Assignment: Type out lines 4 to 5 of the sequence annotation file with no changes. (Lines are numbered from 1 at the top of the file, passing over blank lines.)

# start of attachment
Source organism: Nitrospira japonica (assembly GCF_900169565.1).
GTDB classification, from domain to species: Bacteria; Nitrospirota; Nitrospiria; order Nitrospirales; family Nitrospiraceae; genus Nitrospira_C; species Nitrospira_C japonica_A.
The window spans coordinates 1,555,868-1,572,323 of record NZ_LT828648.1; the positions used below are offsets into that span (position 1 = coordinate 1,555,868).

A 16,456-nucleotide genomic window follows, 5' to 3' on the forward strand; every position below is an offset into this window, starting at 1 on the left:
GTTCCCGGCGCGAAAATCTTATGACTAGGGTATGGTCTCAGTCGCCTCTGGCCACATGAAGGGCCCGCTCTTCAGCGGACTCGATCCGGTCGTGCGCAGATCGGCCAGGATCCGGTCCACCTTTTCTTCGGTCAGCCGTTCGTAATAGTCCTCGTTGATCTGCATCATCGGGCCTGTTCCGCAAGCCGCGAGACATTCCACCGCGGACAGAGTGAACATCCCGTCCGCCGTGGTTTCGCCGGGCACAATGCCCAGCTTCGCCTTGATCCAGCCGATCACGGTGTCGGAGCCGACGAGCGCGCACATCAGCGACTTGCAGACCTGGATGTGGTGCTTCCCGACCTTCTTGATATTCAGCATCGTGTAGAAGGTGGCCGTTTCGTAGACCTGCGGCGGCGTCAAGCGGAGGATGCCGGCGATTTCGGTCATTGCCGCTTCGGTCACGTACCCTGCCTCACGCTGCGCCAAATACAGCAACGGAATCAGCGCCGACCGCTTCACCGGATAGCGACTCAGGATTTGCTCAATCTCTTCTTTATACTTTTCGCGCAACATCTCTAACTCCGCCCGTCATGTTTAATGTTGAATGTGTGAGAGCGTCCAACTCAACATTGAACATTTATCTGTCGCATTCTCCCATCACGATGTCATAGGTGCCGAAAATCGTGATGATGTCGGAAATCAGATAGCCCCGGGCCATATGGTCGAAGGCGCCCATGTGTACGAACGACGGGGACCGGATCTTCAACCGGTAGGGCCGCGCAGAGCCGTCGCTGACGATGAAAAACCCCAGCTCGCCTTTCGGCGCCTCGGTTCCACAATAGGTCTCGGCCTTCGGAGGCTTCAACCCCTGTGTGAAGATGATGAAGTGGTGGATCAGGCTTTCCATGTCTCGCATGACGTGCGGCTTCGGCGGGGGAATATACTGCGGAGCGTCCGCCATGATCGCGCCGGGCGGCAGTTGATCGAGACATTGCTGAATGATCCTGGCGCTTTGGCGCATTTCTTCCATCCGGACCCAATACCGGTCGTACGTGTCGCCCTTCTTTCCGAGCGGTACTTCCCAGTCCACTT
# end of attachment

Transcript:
A 16,456-nucleotide genomic window follows, 5' to 3' on the forward strand; every position below is an offset into this window, starting at 1 on the left:
GTTCCCGGCGCGAAAATCTTATGACTAGGGTATGGTCTCAGTCGCCTCTGGCCACATGAAGGGCCCGCTCTTCAGCGGACTCGATCCGGTCGTGCGCAGATCGGCCAGGATCCGGTCCACCTTTTCTTCGGTCAGCCGTTCGTAATAGTCCTCGTTGATCTGCATCATCGGGCCTGTTCCGCAAGCCGCGAGACATTCCACCGCGGACAGAGTGAACATCCCGTCCGCCGTGGTTTCGCCGGGCACAATGCCCAGCTTCGCCTTGATCCAGCCGATCACGGTGTCGGAGCCGACGAGCGCGCACATCAGCGACTTGCAGACCTGGATGTGGTGCTTCCCGACCTTCTTGATATTCAGCATCGTGTAGAAGGTGGCCGTTTCGTAGACCTGCGGCGGCGTCAAGCGGAGGATGCCGGCGATTTCGGTCATTGCCGCTTCGGTCACGTACCCTGCCTCACGCTGCGCCAAATACAGCAACGGAATCAGCGCCGACCGCTTCACCGGATAGCGACTCAGGATTTGCTCAATCTCTTCTTTATACTTTTCGCGCAACATCTCTAACTCCGCCCGTCATGTTTAATGTTGAATGTGTGAGAGCGTCCAACTCAACATTGAACATTTATCTGTCGCATTCTCCCATCACGATGTCATAGGTGCCGAAAATCGTGATGATGTCGGAAATCAGATAGCCCCGGGCCATATGGTCGAAGGCGCCCATGTGTACGAACGACGGGGACCGGATCTTCAACCGGTAGGGCCGCGCAGAGCCGTCGCTGACGATGAAAAACCCCAGCTCGCCTTTCGGCGCCTCGGTTCCACAATAGGTCTCGGCCTTCGGAGGCTTCAACCCCTGTGTGAAGATGATGAAGTGGTGGATCAGGCTTTCCATGTCTCGCATGACGTGCGGCTTCGGCGGGGGAATATACTGCGGAGCGTCCGCCATGATCGCGCCGGGCGGCAGTTGATCGAGACATTGCTGAATGATCCTGGCGCTTTGGCGCATTTCTTCCATCCGGACCCAATACCGGTCGTACGTGTCGCCCTTCTTTCCGAGCGGTACTTCCCAGTCCACTT